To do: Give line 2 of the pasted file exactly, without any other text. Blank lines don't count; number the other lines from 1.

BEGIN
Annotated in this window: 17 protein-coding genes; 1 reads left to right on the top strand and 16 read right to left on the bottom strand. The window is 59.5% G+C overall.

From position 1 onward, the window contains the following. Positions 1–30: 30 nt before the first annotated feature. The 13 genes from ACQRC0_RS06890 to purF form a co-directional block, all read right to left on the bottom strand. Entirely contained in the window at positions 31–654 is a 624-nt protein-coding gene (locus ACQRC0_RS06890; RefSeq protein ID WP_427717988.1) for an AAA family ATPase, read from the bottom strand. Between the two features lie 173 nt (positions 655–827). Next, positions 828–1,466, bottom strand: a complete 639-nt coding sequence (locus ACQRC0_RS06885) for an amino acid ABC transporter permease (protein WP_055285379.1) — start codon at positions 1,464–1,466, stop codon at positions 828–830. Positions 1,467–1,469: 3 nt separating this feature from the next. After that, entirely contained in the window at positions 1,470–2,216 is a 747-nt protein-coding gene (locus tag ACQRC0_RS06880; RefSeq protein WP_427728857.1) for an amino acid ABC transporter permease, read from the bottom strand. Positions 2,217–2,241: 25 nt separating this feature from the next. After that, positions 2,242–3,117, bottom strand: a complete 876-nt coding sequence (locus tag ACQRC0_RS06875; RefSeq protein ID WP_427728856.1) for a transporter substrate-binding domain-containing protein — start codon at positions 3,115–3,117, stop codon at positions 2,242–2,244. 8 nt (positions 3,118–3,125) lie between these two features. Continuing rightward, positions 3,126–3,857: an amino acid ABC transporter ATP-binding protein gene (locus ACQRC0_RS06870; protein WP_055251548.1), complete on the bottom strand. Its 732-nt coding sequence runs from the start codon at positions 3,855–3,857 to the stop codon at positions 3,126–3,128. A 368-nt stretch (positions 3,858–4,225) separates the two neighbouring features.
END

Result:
From position 1 onward, the window contains the following. Positions 1–30: 30 nt before the first annotated feature. The 13 genes from ACQRC0_RS06890 to purF form a co-directional block, all read right to left on the bottom strand. Entirely contained in the window at positions 31–654 is a 624-nt protein-coding gene (locus ACQRC0_RS06890; RefSeq protein ID WP_427717988.1) for an AAA family ATPase, read from the bottom strand. Between the two features lie 173 nt (positions 655–827). Next, positions 828–1,466, bottom strand: a complete 639-nt coding sequence (locus ACQRC0_RS06885) for an amino acid ABC transporter permease (protein WP_055285379.1) — start codon at positions 1,464–1,466, stop codon at positions 828–830. Positions 1,467–1,469: 3 nt separating this feature from the next. After that, entirely contained in the window at positions 1,470–2,216 is a 747-nt protein-coding gene (locus tag ACQRC0_RS06880; RefSeq protein WP_427728857.1) for an amino acid ABC transporter permease, read from the bottom strand. Positions 2,217–2,241: 25 nt separating this feature from the next. After that, positions 2,242–3,117, bottom strand: a complete 876-nt coding sequence (locus tag ACQRC0_RS06875; RefSeq protein ID WP_427728856.1) for a transporter substrate-binding domain-containing protein — start codon at positions 3,115–3,117, stop codon at positions 2,242–2,244. 8 nt (positions 3,118–3,125) lie between these two features. Continuing rightward, positions 3,126–3,857: an amino acid ABC transporter ATP-binding protein gene (locus ACQRC0_RS06870; protein WP_055251548.1), complete on the bottom strand. Its 732-nt coding sequence runs from the start codon at positions 3,855–3,857 to the stop codon at positions 3,126–3,128. A 368-nt stretch (positions 3,858–4,225) separates the two neighbouring features.